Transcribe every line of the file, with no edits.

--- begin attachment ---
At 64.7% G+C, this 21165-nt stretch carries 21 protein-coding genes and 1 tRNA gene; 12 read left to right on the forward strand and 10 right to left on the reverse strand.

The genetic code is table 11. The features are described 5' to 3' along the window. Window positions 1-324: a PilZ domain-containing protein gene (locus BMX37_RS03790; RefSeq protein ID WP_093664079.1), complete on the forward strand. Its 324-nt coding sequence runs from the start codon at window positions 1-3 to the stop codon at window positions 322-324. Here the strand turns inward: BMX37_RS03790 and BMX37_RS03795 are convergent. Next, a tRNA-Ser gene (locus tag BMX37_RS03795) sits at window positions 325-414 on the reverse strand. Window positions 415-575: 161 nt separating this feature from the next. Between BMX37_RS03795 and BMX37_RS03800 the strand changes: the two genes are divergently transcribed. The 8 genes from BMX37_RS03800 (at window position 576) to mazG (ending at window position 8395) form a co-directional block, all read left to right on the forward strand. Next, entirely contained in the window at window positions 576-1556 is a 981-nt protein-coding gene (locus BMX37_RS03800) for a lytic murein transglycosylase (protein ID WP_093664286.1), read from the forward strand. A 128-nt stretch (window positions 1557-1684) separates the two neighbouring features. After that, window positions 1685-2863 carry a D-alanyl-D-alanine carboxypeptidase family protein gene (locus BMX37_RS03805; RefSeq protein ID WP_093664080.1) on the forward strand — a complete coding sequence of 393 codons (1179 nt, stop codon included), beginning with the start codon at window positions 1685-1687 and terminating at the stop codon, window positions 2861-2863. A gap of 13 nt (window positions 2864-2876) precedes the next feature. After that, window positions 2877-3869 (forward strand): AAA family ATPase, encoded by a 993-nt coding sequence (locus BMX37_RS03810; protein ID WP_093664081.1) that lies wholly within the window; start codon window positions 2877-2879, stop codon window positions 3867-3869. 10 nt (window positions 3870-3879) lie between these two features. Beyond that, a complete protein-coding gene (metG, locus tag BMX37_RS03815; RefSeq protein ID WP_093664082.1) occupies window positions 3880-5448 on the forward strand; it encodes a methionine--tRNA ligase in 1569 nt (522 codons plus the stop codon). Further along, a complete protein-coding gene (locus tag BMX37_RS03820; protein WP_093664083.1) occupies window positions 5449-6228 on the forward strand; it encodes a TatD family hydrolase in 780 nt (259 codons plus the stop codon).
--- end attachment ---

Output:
At 64.7% G+C, this 21165-nt stretch carries 21 protein-coding genes and 1 tRNA gene; 12 read left to right on the forward strand and 10 right to left on the reverse strand.

The genetic code is table 11. The features are described 5' to 3' along the window. Window positions 1-324: a PilZ domain-containing protein gene (locus BMX37_RS03790; RefSeq protein ID WP_093664079.1), complete on the forward strand. Its 324-nt coding sequence runs from the start codon at window positions 1-3 to the stop codon at window positions 322-324. Here the strand turns inward: BMX37_RS03790 and BMX37_RS03795 are convergent. Next, a tRNA-Ser gene (locus tag BMX37_RS03795) sits at window positions 325-414 on the reverse strand. Window positions 415-575: 161 nt separating this feature from the next. Between BMX37_RS03795 and BMX37_RS03800 the strand changes: the two genes are divergently transcribed. The 8 genes from BMX37_RS03800 (at window position 576) to mazG (ending at window position 8395) form a co-directional block, all read left to right on the forward strand. Next, entirely contained in the window at window positions 576-1556 is a 981-nt protein-coding gene (locus BMX37_RS03800) for a lytic murein transglycosylase (protein ID WP_093664286.1), read from the forward strand. A 128-nt stretch (window positions 1557-1684) separates the two neighbouring features. After that, window positions 1685-2863 carry a D-alanyl-D-alanine carboxypeptidase family protein gene (locus BMX37_RS03805; RefSeq protein ID WP_093664080.1) on the forward strand — a complete coding sequence of 393 codons (1179 nt, stop codon included), beginning with the start codon at window positions 1685-1687 and terminating at the stop codon, window positions 2861-2863. A gap of 13 nt (window positions 2864-2876) precedes the next feature. After that, window positions 2877-3869 (forward strand): AAA family ATPase, encoded by a 993-nt coding sequence (locus BMX37_RS03810; protein ID WP_093664081.1) that lies wholly within the window; start codon window positions 2877-2879, stop codon window positions 3867-3869. 10 nt (window positions 3870-3879) lie between these two features. Beyond that, a complete protein-coding gene (metG, locus tag BMX37_RS03815; RefSeq protein ID WP_093664082.1) occupies window positions 3880-5448 on the forward strand; it encodes a methionine--tRNA ligase in 1569 nt (522 codons plus the stop codon). Further along, a complete protein-coding gene (locus tag BMX37_RS03820; protein WP_093664083.1) occupies window positions 5449-6228 on the forward strand; it encodes a TatD family hydrolase in 780 nt (259 codons plus the stop codon).